The Florida Office of Insurance Regulation looked at third-party, or “stranger-originated life insurance” in some detail before faced with the Pasco County offer. The OIR researched the issue in-depth in 2010 — even holding a public hearing in August that year. Stranger-originated life insurance policies, shorthanded in the industry as STOLIs, had come onto regulators’ radar all over the country a few years earlier, when insurance companies had noticed a decided increase in the number of STOLIs being sold.
By 2010, STOLIs had the attention of law enforcement as well. In April, a Florida insurance broker was charged with 22 counts of grand theft, fraud and other financial crimes linked to policies worth about $78 million. (He eventually pleaded guilty.) The STOLIs themselves were not illegal or fraudulent; there were “irregularities” on the application forms.
When insurance companies and regulators started to look at why so many STOLIs were being sold, they realized that hedge funds were buying up the policies. They were buying these policies in bulk, in fact — if this isn’t sounding familiar, please see our June 27 post about the offer to Pasco County.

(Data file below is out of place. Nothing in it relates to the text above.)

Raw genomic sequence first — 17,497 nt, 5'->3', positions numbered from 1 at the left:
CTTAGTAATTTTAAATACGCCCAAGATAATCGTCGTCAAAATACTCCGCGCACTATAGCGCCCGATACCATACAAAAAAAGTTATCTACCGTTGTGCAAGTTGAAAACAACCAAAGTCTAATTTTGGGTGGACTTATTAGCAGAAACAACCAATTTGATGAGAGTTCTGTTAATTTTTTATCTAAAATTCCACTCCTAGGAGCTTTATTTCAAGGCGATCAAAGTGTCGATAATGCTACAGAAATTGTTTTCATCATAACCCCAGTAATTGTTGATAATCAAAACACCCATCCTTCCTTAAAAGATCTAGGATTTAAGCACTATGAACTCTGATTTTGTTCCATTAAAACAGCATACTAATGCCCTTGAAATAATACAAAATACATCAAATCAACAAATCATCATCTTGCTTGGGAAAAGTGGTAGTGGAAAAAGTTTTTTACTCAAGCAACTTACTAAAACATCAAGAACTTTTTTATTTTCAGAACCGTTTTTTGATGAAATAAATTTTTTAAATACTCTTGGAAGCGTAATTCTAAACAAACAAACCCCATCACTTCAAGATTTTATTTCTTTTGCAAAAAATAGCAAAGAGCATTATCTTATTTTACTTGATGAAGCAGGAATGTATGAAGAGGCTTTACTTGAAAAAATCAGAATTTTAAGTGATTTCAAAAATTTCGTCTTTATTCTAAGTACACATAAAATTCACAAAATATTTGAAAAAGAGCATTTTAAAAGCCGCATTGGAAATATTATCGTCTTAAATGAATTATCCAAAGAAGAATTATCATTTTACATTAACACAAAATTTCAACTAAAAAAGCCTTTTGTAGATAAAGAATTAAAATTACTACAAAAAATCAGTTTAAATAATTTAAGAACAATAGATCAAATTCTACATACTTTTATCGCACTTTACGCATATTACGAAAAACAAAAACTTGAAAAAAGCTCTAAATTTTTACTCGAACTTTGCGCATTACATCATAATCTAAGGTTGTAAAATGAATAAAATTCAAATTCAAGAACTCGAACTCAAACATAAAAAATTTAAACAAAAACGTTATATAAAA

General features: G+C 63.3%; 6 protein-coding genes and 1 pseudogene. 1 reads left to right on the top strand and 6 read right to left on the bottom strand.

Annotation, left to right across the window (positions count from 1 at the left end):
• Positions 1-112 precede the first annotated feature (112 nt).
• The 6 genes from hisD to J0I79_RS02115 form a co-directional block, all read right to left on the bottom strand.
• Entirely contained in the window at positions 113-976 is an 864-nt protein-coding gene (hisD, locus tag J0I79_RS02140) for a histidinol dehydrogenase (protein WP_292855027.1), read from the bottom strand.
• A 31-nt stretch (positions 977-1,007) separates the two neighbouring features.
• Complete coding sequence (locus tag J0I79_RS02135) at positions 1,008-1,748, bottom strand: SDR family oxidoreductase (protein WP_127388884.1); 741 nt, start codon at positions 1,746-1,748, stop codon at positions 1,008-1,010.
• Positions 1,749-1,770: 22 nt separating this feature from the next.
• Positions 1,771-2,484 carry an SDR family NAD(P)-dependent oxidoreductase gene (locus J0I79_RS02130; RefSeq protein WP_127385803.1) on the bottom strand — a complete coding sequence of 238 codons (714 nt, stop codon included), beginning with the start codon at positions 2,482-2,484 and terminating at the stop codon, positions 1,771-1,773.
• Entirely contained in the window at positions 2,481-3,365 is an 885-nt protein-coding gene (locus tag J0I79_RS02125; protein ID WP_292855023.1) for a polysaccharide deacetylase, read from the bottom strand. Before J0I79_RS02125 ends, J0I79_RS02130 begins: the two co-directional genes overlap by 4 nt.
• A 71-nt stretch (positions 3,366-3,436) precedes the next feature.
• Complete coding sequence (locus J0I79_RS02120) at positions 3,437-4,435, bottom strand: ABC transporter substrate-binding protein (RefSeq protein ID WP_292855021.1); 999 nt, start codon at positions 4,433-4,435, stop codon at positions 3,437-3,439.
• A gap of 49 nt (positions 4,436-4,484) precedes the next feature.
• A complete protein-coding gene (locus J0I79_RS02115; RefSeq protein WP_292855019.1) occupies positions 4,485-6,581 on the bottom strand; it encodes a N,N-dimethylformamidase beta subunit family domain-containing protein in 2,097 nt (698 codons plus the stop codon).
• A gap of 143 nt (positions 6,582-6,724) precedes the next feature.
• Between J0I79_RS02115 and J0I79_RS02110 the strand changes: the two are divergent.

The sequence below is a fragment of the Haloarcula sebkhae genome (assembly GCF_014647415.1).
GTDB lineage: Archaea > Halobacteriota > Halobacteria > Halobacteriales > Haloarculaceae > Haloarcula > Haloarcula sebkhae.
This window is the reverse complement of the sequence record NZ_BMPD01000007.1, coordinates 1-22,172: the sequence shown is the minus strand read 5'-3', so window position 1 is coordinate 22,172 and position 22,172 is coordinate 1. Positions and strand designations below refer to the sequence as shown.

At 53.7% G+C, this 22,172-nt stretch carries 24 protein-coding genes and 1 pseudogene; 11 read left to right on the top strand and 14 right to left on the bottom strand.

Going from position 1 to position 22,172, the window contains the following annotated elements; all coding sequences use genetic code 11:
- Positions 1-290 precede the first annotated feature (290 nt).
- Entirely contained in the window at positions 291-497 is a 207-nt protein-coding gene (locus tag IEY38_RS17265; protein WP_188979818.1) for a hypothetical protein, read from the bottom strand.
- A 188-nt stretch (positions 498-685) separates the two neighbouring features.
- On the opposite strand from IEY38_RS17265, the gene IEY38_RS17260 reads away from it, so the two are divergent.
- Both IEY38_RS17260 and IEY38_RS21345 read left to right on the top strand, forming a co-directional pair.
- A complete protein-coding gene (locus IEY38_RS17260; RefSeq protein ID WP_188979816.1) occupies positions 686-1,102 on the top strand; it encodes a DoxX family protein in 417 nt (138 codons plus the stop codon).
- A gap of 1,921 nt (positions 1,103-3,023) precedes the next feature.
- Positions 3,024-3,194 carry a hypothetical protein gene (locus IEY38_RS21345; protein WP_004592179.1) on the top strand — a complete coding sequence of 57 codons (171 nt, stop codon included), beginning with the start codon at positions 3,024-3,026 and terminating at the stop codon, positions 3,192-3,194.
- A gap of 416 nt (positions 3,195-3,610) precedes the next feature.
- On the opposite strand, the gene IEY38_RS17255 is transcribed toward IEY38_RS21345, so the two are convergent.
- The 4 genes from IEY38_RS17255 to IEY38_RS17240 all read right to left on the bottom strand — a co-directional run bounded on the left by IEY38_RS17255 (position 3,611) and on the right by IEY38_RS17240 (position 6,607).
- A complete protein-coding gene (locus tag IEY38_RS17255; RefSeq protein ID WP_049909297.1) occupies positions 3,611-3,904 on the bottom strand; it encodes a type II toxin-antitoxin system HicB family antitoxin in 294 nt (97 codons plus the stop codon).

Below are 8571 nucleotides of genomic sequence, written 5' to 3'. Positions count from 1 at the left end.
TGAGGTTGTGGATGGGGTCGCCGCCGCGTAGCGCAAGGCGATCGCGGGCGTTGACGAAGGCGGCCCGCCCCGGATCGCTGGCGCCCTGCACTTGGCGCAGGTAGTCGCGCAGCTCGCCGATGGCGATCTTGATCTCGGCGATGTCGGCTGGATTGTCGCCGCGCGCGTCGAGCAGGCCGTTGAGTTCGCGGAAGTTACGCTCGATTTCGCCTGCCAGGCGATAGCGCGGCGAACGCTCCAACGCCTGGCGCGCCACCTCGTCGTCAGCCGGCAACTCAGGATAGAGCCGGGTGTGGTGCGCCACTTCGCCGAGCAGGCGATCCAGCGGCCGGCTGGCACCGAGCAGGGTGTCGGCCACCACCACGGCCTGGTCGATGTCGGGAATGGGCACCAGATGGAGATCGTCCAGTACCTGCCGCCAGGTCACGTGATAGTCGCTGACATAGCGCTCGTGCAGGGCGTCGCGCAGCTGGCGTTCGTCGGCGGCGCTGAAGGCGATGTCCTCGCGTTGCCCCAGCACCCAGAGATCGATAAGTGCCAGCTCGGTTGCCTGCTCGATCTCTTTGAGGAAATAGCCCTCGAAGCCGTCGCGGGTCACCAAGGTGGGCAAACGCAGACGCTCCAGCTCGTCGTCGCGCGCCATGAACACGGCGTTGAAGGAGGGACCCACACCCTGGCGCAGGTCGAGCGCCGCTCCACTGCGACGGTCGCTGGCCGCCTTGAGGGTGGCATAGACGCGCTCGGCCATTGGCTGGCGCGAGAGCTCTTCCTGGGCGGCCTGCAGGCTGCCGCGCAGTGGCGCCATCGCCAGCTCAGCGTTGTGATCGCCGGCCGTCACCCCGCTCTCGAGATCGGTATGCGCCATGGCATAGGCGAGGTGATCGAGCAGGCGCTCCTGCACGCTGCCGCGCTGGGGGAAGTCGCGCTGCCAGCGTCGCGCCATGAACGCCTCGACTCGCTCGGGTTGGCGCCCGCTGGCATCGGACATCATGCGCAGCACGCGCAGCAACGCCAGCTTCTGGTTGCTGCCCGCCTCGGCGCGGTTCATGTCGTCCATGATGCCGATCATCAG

Court records explained the Florida broker’s approach. He convinced his customers, elderly men and women, that they could make some extra cash by taking out life insurance policies and selling them to investors. In two years, the broker promised, the policy would sell on the secondary market. The insured senior would then receive between 3 percent and 5 percent of the face value of the policy. They had to wait two years, he explained, because after two years the insurance company could not contest the policy.
In some cases, the senior received cash up front. In others, the senior received nothing, ever.
This broker was not the only guy in the country selling STOLIs to elderly victims, of course, and that’s why the OIR decided to hold the hearing in August 2010. The testimony given there was then combined with other research into a final report.
The report made a point of saying that, while these schemes looked like victimless crimes — on the surface, it looked as if everyone profited — they were not. Seniors suffered as a result.
We’ll talk about that more in our next post.
Wall Street Journal, “Regulators Rein In Murky Life Policies,” Leslie Scism, June 21, 2010
Florida Office of Insurance Regulation, “Stranger-Originated Life Insurance (“Stoli”) and the Use of Fraudulent Activity to Circumvent the Intent of Florida’s Insurable Interest Law,” January 2009Share